Replies from Mrs. Pamela Monroe Ellis, Auditor General of Jamaica:
Q from Indonesia: In your experience, do you have any challenge regarding the availability of data for your audit purposes? If so, how you overcome this challenge? How are you able to do physical verification of goods and stocks during the audit if it is conducted virtually?
A: Availability of Data“
The unavailability of data for audit purposes is a perennial challenge faced by SAI Jamaica, especially data in electronic format as our audits are no longer paper-based but are conducted using electronic working papers. To reduce the impact of this challenge, we have updated our standard approach to include requests for electronic records, direct on-site or remote access to client databases and standard planning meetings with our clients to discuss our audit approach, the nature, timing and scope of our audits and the information/records that will be required for audit purposes. The client is usually generally aware of this approach as this would be communicated to them in an Engagement Letter before the commencement of the audit.”
A: Physical Verification of Goods and Stocks
“- SAI Jamaica continues to conduct in-person verification of goods and stocks. During the pandemic, we requested before hand that our clients outline their safety protocols to ensure that our staff was not at increased risk of exposure to the virus. We also collaborated closely with the Internal Auditors from some of our clients to assist in the stock count exercise.”
Q: How do you make sure that your audits have good quality assurance during audit in the pandemic out-break?
“- Fortunately for SAI Jamaica, our engagement quality control and assurance process is well established and the pandemic has not resulted in any compromise of this process. Prior to the pandemic, our audits were conducted using electronic working papers, which facilitated more efficient documentation and review of our audit work. This along with the use of other collaborative tools such as Microsoft Teams, Zoom, and Google Meets allowed team-members to interact virtually during the pandemic. These tools facilitated periodic review meetings at the team level, the Unit level, and with the Quality Assurance Reviewers to ensure that the Department’s standards were maintained”.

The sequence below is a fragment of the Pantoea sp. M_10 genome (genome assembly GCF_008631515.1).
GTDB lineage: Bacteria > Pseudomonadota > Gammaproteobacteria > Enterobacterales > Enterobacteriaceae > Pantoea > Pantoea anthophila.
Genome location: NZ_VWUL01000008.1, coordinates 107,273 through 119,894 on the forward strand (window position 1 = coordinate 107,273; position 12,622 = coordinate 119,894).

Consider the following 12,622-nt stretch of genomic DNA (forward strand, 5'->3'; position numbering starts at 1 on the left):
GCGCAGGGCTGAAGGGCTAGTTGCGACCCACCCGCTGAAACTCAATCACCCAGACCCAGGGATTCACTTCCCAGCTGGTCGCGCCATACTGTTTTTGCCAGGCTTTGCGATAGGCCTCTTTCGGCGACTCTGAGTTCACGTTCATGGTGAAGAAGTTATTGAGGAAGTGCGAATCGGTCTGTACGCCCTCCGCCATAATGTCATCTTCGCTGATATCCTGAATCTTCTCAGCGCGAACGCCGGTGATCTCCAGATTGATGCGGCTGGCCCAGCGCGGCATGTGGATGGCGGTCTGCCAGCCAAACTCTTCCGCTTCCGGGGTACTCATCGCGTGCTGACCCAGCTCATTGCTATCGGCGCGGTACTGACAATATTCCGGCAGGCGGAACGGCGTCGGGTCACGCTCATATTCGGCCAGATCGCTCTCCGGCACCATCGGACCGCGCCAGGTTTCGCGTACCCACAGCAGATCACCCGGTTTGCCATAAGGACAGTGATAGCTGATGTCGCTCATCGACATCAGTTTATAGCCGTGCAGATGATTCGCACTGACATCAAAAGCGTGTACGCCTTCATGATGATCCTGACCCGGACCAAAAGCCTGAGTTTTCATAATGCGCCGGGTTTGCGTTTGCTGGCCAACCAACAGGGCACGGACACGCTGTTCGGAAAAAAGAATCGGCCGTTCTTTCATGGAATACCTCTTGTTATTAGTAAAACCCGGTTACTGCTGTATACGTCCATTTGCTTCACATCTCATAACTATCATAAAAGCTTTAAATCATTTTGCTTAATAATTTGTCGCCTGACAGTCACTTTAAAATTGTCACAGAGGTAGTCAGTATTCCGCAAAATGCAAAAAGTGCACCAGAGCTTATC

Q from Brazil:
My question is related to the bodies to be audited. Are they prepared to meet the demands of the SAI?
“- Most Ministries, Departments and Agencies (MDAs) are prepared to meet the demands of SAI Jamaica. The finance and accounting function of most MDAs is already automated and providing information in electronic format is usually facilitated. A minority of MDAs are still manual in their processes. This impacts our audit efficiency as access to these records may be more time consuming. Some clients, for IT security reasons, express reservations in allowing direct access to their databases. However, in these circumstances we collaborate with our internal IT team to provide assurance to our clients of the steps taken to reduce the risks associated with granting us direct access to their systems.”
Q: How can you trust official data on Covid19 that is being produced during the pandemic? How do you analyze data under these complicated times?
“- One opportunity that has been presented to SAI Jamaica as a consequence of the pandemic is the opportunity for greater collaboration with other state agencies, including the tax authority. This collaboration has assisted us significantly in conducting “real-time audits” of COVID-19 related relief expenditure to reduce the risk of payments being made to ineligible persons. This exercise has facilitated SAI Jamaica gaining direct access to various databases containing official data on COVID-19 related expenditure resulting in the identification of anomalies before actual payments are made.”
Q from IBP: How is your SAI able to seek citizens’ inputs in the audit process in COVID context?